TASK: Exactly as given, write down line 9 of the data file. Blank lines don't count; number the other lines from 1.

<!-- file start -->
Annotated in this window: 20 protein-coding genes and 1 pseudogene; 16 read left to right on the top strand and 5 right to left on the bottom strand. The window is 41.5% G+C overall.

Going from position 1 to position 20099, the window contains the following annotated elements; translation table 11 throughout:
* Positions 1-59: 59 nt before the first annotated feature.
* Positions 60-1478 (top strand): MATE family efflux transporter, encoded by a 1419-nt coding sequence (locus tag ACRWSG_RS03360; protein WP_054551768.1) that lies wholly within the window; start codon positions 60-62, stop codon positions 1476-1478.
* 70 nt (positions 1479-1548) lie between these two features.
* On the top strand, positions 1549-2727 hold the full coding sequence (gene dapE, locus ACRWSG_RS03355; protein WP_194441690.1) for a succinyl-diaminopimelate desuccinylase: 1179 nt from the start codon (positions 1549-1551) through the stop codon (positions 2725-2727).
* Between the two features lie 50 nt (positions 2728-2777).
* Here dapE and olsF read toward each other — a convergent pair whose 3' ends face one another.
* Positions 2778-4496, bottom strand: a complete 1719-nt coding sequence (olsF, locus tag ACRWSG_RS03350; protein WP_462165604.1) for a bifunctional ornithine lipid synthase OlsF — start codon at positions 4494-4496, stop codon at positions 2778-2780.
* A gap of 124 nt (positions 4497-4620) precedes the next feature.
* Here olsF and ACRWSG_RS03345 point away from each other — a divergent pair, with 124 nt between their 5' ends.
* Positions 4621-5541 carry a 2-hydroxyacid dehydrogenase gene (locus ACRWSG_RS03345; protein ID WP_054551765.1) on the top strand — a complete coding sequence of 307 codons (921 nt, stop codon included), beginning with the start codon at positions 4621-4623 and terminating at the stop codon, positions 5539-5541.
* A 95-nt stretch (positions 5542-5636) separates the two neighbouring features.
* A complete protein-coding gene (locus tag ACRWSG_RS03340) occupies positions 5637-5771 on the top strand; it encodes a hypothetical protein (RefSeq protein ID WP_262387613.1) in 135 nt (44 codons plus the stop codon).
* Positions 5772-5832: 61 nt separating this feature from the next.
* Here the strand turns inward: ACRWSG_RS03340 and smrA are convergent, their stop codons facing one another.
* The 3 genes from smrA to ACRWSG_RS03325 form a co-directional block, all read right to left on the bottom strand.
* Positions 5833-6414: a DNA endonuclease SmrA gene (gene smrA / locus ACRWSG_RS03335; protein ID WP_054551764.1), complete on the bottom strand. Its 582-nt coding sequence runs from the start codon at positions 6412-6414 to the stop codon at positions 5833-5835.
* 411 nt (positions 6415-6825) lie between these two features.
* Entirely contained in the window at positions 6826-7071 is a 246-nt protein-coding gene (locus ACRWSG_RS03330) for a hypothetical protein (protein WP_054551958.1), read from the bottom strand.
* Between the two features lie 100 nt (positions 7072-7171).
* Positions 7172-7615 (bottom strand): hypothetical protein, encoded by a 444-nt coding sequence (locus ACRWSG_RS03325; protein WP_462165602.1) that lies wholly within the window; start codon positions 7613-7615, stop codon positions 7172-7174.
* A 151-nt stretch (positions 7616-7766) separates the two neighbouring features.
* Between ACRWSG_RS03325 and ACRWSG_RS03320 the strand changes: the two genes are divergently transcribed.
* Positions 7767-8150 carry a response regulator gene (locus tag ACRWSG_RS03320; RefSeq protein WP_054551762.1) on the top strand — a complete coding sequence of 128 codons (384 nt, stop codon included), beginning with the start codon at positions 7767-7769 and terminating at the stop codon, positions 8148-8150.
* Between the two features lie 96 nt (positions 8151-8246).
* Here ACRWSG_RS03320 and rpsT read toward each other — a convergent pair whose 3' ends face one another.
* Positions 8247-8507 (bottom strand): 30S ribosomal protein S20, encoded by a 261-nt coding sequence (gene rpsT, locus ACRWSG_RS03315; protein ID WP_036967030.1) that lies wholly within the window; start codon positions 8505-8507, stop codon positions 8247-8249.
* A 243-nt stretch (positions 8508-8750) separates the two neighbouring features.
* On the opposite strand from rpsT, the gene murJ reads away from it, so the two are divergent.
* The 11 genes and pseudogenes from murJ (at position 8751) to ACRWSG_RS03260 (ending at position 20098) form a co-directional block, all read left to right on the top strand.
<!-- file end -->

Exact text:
* Positions 2778-4496, bottom strand: a complete 1719-nt coding sequence (olsF, locus tag ACRWSG_RS03350; protein WP_462165604.1) for a bifunctional ornithine lipid synthase OlsF — start codon at positions 4494-4496, stop codon at positions 2778-2780.